The researchers respected the women’s wishes, thereby focusing purely on the interviews, conversations, and observations in the red-light district of the carrés. When they were invited into more intimate settings, like having lunch together or going out for dinner with a participant on a weekend, they accepted and did so at the request of the participants. All these elements resulted in a form of “volatile ethnography”, which required a lot of flexibility and adaptation of the research method. Consistency in the researchers’ visits to the field was one of the most crucial elements that helped to build credibility, as well as participating in some other economic activities in the area (the ordering/purchase of prepared meals, grocery shopping, and a hairdresser visit). Thus, observation became an important part of the data collection.
Some challenges impacted the researchers personally:
- • The fieldwork had an emotional impact on the researchers linked to their being confronted with situations of deprivation and vulnerability and highlighted by seeing the neglect in the area as well as hearing the stories of violence that the women had experienced - some of which was very recent. In the same vein, however, the researchers were able to observe the resilience of the women through all this and they were often met with much hospitality, strength, and kindness, which was very humbling.
- • The inability to reach some of the young women who seemed to be under the control of someone else. Most of these women worked at night and seemed extremely nervous when approached or kept looking at someone else (usually an older woman) for permission before responding to the researchers. This raised questions about their safety and care. But, after several conversations, the researchers decided to stay away from them to avoid jeopardizing their safety if they were under the control of a madam and seen talking with the researchers without permission. They were however given the researchers’ contact cards and the research flyer and, through the course of the fieldwork, the researchers said hello to them whenever they walked by.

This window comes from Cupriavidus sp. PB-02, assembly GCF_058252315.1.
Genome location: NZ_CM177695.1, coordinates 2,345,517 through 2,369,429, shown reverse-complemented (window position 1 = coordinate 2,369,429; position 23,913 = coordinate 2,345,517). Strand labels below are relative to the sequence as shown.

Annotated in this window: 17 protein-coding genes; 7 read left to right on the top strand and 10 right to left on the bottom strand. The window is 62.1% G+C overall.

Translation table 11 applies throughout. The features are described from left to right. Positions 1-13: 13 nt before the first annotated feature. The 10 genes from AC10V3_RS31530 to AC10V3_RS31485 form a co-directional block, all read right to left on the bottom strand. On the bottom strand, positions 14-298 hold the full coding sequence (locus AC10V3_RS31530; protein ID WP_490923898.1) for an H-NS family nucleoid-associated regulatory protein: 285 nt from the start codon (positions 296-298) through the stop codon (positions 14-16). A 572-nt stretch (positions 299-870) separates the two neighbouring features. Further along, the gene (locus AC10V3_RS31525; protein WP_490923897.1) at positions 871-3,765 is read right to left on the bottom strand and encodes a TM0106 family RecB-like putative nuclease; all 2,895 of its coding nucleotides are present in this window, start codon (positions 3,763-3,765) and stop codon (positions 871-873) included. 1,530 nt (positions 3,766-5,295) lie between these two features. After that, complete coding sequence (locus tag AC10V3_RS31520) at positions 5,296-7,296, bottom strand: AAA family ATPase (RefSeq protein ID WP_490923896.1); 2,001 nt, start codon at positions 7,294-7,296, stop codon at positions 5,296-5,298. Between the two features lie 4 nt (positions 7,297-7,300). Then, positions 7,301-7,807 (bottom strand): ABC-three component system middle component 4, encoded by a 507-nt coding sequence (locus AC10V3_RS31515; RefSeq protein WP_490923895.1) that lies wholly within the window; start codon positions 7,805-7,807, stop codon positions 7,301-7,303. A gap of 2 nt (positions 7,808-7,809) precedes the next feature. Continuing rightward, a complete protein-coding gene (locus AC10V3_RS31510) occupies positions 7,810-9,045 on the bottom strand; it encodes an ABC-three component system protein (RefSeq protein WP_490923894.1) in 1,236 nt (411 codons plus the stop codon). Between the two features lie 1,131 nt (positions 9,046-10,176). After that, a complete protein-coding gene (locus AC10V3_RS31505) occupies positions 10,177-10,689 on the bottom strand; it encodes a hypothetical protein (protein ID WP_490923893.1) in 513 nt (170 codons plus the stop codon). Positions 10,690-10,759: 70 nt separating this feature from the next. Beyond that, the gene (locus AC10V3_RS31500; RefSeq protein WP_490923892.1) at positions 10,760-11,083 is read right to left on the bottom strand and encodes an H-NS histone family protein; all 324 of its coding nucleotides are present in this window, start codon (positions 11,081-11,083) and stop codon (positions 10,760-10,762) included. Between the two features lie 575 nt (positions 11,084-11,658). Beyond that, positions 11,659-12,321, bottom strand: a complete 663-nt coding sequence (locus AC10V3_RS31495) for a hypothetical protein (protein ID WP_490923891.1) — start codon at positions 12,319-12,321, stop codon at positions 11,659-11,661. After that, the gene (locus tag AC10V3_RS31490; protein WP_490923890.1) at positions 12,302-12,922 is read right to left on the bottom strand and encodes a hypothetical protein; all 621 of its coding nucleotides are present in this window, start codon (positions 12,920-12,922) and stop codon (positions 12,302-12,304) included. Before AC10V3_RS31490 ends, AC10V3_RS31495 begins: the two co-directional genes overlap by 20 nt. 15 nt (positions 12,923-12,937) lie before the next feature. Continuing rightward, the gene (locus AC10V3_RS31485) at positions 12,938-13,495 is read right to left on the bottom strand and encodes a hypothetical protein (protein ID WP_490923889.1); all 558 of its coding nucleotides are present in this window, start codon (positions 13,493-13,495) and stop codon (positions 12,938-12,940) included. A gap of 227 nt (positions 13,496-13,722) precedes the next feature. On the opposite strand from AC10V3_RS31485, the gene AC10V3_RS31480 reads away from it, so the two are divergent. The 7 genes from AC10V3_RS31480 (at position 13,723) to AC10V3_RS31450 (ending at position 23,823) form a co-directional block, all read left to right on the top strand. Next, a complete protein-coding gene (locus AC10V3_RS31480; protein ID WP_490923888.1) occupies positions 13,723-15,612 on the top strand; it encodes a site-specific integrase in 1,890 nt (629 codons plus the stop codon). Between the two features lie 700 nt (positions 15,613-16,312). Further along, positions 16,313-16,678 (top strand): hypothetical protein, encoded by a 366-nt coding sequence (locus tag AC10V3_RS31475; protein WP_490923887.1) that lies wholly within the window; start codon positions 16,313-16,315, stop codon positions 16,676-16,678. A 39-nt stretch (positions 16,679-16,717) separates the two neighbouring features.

- • The area is characterized by the presence of overt drug dealing, intoxicated persons, and petty crimes, and the researchers experienced feelings of insecurity at different times while on the field, including being followed. This highlighted, and helped the researchers to understand, the depth of insecurities that the women are faced with regularly. For safety reasons, the researchers had a security protocol in place which included, but was not limited to, informing the supervisors when on the field, leaving when there was any form of unrest in the area, and staying alert as a team. They also avoided going to the area in the middle of the night.
- • The researchers’ distinct backgrounds influenced their experiences in the field differently, especially with regards to safety and security in the area, accentuating the notion that perceptions of safety and security differ based on background and previous experiences of (in)security.
Two of the challenges highlighted by Shaver (2005) in research on the sexual service industry are the unknown size and boundaries of the population, and the stigma faced by those working in that industry, which may cause them to either refuse to participate or give cautious answers. These resonated within the study, as well as the number of women working there changing frequently and the stigma and discrimination that they face daily being a recurrent topic during the fieldwork.
24 Research design
- 1 At the end of the fieldwork, we gave them small thank you packs with condoms, hand sanitizer, intimate wipes, etc.
- 2 For analysis, MAXQDA was used: a software program designed specifically for computer-assisted qualitative and mixed methods data analysis.